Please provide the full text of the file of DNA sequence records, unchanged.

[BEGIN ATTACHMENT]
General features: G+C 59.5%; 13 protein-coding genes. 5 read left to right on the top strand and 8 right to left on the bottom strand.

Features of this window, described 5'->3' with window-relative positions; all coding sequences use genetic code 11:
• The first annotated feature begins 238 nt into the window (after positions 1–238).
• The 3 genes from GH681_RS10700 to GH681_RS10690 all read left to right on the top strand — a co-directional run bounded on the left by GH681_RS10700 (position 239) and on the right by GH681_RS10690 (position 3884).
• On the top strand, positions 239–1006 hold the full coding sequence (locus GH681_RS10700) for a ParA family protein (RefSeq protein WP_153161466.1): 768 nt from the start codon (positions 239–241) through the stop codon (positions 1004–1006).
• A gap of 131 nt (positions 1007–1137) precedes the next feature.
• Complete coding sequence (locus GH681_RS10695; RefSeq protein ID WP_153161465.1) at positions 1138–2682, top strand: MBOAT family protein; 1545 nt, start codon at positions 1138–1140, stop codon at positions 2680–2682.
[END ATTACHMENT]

General features: G+C 59.5%; 13 protein-coding genes. 5 read left to right on the top strand and 8 right to left on the bottom strand.

Features of this window, described 5'->3' with window-relative positions; all coding sequences use genetic code 11:
• The first annotated feature begins 238 nt into the window (after positions 1–238).
• The 3 genes from GH681_RS10700 to GH681_RS10690 all read left to right on the top strand — a co-directional run bounded on the left by GH681_RS10700 (position 239) and on the right by GH681_RS10690 (position 3884).
• On the top strand, positions 239–1006 hold the full coding sequence (locus GH681_RS10700) for a ParA family protein (RefSeq protein WP_153161466.1): 768 nt from the start codon (positions 239–241) through the stop codon (positions 1004–1006).
• A gap of 131 nt (positions 1007–1137) precedes the next feature.
• Complete coding sequence (locus GH681_RS10695; RefSeq protein ID WP_153161465.1) at positions 1138–2682, top strand: MBOAT family protein; 1545 nt, start codon at positions 1138–1140, stop codon at positions 2680–2682.